Review of John Swinton, Dementia: Living in the Memories of God (SCM, 2012).
I confess that I approached this book with trepidation. What I feared was a well-meaning but dull account of the symptoms and basic pastoral needs of those with dementia – worthy, but not very interesting. What I found was quite different. This book is a mixture of deep theological accounts of what it means to be human, and important reflections on love and living. All of this is explored and brought to the surface in Swinton’s reflections on dementia. All has repercussions far beyond caring for those with that illness. This is another truly excellent book on the Michael Ramsey Prize shortlist.
Swinton starts with a question of identity. He wants to be loved and cared for, just for who he is. So the question becomes who is he? This is, of course, compounded by issues around dementia, where people lose memories, act differently, fail to recognise loved ones and family members and so on. A common place of dealing with dementia is to suggest that the person has ceased to be themselves. Swinton strongly disagrees. He argues that ‘devastating as dementia undoubtedly is, the human beings experiencing it do not dissolve. They are certainly changed, and there is much suffering and cause for lament. But these people remain tightly held within the memories of God. It is our ideas about what humanness, the nature of the self, and self-fulfilment mean that will have to be dissolved and re-created’ (p. 15).
What follows is a challenging and moving attempt to rethink these categories of humanness, identity and fulfilment. There are insights from philosophy, science, medicine, psychology as well as theology. All are handled carefully and persuasively. Swinton’s chapter on memory is particularly well done. He refuses the simplistic understanding of memory as recollection. Rather memories are constructed in the present, with a historical sense but also a connection to present needs and desires. They are ‘collages or jigsaw puzzles rather than pictures or tape recordings’ (p. 208). Divine memory too has a transformative power in the present. Human memory is one mode of participating in this, but we are all dependant on divine memory to give us truth and identity and hope. To suggest that those with advanced dementia are remembered by God is not, then, a bit of pastoral fluff. Rather it is a statement about a common humanity. Remembering people with dementia, by visiting them, praying for them, treating them with care and attention is a way in which the pastoral task participates in the activity of God.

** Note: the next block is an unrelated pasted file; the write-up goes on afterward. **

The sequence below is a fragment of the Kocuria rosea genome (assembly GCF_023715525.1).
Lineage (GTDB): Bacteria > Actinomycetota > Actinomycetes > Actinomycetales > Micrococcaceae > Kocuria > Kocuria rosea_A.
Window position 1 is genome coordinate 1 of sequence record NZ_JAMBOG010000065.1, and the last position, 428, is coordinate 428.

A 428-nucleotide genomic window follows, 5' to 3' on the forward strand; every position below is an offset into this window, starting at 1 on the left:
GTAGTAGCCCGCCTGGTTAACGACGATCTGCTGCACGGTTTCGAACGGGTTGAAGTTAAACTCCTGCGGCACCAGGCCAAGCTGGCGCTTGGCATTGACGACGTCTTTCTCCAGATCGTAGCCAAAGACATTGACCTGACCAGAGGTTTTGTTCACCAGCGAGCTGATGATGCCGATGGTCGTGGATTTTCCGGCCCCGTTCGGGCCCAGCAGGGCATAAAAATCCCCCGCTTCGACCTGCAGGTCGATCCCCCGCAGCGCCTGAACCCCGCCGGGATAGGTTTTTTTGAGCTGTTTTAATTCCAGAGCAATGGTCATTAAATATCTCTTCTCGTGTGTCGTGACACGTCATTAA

There is rigour and steel in Swinton’s pastoral theology – this is no well meaning piece of hand-wringing. But it is coupled with a humanity and a pastoral sense that means that all of the careful, deep and detailed argument never forgets that those who suffer with, or alongside, dementia are human beings. This is pastoral theology at its very best. Swinton has done a great service to the church, and to those in need of its care.